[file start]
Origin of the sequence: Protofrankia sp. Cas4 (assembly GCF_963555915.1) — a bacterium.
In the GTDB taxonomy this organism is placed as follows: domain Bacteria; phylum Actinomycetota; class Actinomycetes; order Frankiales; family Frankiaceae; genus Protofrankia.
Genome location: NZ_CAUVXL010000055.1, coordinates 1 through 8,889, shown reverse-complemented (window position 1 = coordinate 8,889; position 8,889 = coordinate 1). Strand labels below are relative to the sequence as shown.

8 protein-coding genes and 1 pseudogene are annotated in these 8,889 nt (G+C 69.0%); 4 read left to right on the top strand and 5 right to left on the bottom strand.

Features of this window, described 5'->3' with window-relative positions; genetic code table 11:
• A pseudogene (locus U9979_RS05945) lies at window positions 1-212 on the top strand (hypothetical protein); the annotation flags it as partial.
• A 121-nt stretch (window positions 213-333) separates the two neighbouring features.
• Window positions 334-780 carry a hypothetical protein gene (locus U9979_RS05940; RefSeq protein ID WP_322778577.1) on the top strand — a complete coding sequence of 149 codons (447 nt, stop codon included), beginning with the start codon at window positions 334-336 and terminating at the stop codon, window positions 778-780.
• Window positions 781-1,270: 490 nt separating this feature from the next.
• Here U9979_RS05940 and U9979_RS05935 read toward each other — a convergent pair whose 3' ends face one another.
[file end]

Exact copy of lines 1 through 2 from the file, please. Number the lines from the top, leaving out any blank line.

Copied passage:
Origin of the sequence: Protofrankia sp. Cas4 (assembly GCF_963555915.1) — a bacterium.
In the GTDB taxonomy this organism is placed as follows: domain Bacteria; phylum Actinomycetota; class Actinomycetes; order Frankiales; family Frankiaceae; genus Protofrankia.